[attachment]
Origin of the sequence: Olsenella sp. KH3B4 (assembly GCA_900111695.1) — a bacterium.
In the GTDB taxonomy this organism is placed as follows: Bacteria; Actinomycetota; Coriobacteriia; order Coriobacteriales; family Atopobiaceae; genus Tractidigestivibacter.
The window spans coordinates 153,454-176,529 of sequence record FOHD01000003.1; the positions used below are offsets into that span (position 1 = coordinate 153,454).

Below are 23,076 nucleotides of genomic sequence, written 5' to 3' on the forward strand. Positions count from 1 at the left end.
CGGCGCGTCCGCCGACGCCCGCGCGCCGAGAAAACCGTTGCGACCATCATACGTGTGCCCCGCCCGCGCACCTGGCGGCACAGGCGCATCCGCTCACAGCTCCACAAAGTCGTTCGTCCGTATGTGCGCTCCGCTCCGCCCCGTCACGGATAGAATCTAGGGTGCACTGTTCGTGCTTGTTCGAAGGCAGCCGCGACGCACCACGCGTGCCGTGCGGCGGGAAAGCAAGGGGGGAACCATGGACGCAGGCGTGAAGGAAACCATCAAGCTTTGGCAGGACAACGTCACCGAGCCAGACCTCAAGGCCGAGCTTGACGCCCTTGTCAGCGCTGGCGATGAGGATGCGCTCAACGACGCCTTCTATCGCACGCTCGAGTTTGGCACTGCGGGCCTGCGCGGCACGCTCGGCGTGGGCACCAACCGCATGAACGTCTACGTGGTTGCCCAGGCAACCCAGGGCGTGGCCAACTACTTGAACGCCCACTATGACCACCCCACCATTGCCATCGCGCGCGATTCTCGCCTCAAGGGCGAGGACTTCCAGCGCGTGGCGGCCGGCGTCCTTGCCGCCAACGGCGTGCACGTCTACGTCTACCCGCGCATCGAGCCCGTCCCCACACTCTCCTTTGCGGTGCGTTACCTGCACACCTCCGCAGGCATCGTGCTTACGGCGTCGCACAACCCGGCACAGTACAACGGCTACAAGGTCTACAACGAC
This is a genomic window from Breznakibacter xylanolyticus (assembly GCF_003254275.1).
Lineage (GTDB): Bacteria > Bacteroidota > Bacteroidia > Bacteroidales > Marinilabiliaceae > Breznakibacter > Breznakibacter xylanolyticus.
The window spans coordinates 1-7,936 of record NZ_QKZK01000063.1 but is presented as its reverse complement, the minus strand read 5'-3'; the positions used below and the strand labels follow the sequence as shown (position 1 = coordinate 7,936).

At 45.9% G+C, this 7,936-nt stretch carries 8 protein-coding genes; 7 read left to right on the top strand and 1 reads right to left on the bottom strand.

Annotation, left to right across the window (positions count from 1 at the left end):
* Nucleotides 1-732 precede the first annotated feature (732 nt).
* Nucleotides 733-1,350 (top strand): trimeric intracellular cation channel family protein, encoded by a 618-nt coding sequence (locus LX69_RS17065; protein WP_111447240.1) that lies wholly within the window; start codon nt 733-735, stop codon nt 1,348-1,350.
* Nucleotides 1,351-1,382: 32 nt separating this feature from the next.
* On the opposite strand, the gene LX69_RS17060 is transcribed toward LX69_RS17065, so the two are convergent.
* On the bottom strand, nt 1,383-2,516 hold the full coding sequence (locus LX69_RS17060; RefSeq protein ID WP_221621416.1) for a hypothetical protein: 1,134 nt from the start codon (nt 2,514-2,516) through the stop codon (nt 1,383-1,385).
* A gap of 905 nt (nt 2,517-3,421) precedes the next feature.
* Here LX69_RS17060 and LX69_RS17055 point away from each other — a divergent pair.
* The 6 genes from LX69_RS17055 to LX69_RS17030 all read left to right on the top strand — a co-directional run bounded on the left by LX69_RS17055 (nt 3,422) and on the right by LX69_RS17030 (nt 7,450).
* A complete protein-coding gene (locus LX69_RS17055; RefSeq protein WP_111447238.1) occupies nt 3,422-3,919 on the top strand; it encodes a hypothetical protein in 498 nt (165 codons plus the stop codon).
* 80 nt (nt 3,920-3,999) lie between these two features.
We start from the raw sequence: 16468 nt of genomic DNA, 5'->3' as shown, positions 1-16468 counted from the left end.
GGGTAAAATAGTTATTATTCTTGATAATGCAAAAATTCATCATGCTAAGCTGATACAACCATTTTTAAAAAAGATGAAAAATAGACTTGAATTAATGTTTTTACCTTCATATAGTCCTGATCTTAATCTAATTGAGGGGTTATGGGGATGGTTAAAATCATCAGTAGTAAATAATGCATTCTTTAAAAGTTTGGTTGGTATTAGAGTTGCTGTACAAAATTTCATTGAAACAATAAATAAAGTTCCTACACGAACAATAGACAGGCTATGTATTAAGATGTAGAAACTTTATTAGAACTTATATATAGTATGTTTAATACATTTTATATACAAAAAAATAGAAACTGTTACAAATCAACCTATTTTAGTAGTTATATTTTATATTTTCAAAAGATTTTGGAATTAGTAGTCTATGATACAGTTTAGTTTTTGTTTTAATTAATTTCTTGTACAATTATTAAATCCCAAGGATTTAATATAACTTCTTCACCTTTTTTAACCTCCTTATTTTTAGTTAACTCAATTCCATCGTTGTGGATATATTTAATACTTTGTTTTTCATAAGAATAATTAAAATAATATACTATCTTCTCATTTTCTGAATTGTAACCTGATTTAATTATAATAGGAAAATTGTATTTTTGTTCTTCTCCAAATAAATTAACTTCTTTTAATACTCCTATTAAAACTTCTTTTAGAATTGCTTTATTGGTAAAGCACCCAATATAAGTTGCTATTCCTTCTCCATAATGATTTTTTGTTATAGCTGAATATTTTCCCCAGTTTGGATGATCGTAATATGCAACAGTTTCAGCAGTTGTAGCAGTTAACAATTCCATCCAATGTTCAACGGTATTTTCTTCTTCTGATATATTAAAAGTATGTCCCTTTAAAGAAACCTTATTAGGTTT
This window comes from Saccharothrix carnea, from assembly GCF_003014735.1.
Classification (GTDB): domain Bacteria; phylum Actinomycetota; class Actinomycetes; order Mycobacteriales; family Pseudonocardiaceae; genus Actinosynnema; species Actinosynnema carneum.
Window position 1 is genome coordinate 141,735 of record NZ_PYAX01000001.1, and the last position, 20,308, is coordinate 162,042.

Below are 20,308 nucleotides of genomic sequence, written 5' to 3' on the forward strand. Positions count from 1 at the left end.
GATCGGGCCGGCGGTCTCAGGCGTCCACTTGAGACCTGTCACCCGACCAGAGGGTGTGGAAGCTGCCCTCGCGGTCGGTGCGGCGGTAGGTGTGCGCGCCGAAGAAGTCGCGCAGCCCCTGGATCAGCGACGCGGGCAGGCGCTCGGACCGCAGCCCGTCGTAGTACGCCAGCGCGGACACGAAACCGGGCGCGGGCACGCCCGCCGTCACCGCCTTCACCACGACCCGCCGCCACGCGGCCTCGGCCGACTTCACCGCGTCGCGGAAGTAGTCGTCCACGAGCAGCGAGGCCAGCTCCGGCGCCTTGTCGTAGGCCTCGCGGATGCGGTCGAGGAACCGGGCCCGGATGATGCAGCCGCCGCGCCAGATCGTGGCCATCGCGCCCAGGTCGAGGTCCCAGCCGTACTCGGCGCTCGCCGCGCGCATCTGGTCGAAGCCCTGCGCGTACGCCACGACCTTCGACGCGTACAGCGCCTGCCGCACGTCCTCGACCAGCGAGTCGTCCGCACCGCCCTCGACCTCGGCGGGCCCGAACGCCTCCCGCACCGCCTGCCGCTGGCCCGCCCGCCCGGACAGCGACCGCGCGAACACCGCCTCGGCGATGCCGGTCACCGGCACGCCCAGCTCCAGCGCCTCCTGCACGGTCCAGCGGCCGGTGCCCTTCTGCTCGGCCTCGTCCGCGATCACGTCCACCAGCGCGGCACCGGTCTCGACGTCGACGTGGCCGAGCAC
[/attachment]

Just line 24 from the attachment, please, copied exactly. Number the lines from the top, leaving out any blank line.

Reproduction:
Classification (GTDB): domain Bacteria; phylum Actinomycetota; class Actinomycetes; order Mycobacteriales; family Pseudonocardiaceae; genus Actinosynnema; species Actinosynnema carneum.